Dust extraction for spray tan?


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Established Member
4 Apr 2011
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My missus runs a beauty salon and a large part of the business is applying spray tan to make the pale local girls look a little more exotic. (She can’t help if they have thick ankles though). The spray isn’t nasty, but the girls do a lot of tans the room has a bathroom-style extractor fan, a good quality one apparently but still. I got her to buy FFP3 disposable masks and chuck them when the inside starts discolouring. She gets 2 uses out of them.

I think she needs better extraction. I’m thinking of maybe a jet air filtration system in the room to help the ceiling extractor. Or maybe it should be replacing the ceiling extractor with a big impeller. She draws the line and a helmet or even a face mask. Not just impractical to work, but the clients would think they are in Chernobyl and just go elsewhere.

I even thought of a sanding vacuum table on its side that the client would stand in front of, might be bulky but could work.

Any thoughts on a decent solution?

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Maybe a small spray booth. They usually come with an extractor.
Before you do anything you should find out the size of the particles she is dealing with. Find out from the maker of the spray equipment and product or buy a particle counter. It is pointless to try things without knowing because it may send you guys off in the wrong direction. That's costly and might not be effective.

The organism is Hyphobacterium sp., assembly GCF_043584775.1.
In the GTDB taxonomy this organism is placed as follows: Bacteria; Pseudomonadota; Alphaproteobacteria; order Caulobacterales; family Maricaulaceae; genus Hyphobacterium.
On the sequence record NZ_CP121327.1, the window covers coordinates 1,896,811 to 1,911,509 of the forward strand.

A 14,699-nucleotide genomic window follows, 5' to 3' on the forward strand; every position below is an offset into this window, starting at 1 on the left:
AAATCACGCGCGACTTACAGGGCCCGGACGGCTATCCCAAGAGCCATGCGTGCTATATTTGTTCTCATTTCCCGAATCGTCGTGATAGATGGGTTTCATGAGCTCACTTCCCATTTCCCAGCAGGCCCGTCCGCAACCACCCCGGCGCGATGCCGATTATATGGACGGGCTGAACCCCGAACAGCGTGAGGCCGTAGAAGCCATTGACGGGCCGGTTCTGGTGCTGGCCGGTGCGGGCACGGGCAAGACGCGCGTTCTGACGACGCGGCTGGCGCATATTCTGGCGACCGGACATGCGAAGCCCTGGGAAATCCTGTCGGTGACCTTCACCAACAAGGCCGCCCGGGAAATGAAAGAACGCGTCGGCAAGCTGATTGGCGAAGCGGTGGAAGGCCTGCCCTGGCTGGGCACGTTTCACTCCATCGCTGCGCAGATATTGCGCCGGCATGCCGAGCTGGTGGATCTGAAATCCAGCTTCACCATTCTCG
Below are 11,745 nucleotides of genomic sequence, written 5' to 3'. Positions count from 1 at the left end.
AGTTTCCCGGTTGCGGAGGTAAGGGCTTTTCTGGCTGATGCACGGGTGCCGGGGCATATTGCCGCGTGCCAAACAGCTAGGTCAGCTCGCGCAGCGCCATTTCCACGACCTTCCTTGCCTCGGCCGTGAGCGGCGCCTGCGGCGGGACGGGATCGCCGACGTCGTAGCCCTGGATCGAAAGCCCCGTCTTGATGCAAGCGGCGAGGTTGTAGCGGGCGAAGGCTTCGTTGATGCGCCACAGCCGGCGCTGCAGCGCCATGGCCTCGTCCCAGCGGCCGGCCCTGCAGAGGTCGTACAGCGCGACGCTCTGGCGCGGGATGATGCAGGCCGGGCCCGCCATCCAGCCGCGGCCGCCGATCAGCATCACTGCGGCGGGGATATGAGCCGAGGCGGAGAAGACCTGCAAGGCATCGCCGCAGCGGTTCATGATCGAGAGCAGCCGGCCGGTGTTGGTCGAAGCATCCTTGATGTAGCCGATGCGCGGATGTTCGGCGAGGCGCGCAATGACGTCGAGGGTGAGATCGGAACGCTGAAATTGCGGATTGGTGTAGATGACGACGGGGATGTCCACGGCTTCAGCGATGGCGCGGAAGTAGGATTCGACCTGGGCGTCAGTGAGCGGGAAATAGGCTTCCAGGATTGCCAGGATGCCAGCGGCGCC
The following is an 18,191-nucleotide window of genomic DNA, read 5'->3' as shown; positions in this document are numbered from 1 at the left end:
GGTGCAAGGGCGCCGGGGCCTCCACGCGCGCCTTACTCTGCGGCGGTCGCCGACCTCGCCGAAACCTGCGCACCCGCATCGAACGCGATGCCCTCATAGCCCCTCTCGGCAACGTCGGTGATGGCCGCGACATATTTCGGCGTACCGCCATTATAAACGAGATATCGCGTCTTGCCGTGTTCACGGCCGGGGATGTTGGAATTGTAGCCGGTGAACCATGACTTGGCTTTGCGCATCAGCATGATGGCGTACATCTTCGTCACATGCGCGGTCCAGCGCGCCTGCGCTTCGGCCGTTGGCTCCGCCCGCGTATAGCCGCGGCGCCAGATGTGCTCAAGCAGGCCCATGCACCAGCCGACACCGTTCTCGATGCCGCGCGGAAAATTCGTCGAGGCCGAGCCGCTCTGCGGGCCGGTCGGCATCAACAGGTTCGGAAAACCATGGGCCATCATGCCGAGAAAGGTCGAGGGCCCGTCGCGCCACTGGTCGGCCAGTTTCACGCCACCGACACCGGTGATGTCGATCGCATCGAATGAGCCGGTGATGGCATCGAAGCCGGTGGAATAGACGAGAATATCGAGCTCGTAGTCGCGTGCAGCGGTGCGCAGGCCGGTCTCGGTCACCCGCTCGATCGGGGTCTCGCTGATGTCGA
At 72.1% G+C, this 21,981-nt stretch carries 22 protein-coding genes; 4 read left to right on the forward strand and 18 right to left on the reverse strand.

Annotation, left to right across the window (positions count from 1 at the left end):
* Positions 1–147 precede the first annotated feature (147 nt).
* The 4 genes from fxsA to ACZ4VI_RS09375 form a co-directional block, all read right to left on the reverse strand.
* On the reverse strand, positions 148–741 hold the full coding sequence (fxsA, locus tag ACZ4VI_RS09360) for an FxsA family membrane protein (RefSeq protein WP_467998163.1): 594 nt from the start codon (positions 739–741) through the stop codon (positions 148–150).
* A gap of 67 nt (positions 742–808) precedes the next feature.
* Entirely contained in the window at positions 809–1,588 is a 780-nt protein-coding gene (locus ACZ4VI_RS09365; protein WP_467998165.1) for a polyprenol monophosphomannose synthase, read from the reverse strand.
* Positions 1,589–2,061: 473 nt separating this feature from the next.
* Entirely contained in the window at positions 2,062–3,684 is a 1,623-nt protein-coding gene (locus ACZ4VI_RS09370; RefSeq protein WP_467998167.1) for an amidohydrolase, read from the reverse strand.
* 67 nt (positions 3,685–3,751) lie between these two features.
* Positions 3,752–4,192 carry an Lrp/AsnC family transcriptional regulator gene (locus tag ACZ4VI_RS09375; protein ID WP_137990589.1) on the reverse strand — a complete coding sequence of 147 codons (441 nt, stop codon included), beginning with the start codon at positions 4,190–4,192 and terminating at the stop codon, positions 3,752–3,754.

If she's going through an FFP3 in less than a day, You better find a solution QUICK!
:shock: :shock: :shock: :shock:
Just remember the golden rule;
you cant drag air out of a room unless you let air into the room.
No point putting big extractors in if theres no inflow.
One of the bigger microclene (now Thor) air filters was actively promoted for use when spray tanning.
It was the model that could sit on a shelf or wall mount. Drew air in the front and exhausted backwards / to both sides.
I have an old second hand microclene filter of a different model and find it pretty fast at cycling the air in a singe car size workshop but it is noisy.
I've more recently bought a couple of the biggest round models for another shop. They are also noisy and I think the quality has gone off a little, but when the filters are new they also move and filter a lot of air.
I suspect the trick to these machines is to buy filter media in bulk from the guys who supply automotive paint booths and to cut it down yourself. It's relatively cheap when you buy big wide rolls. That way you can afford to change it every week or three without it costing a fortune.
Helvetica":2wrpjgpc said:
I got her to buy FFP3 disposable masks and chuck them when the inside starts discolouring. She gets 2 uses out of them.

Blimey! So Mrs H's mouth is white (or whatever her ethnic normality is - absolutely no pigeon-holing intended, but I hope you get my point), but what on earth is the colour of the rest of her?

Helvetica":2wrpjgpc said:
I think she needs better extraction.
Er, so do I!

I don't own a spray booth, and I've used one only a couple of times, so I'm no expert, but I do believe that the folded-card type filters do a good job of filtering. I don't think you can move a lot of air quickly, though, without it being noisy, that's just physics.
sunnybob":3fg0ryhc said:

The spec blurb on that says it filters down to 4 micron. That would remove all the visible particles but still leave all the invisible stuff that go into the deepest parts of the lungs. She would still need to wear a mask. It is also going to work like a room air filter in the shop taking hours to remove the particles if you aren't doing more work at the same time, all the while you are still breathing it. You are helping the filter clean the air. :wink: It's a good start but more is needed.

What protection do the clients have whilst receiving their tan?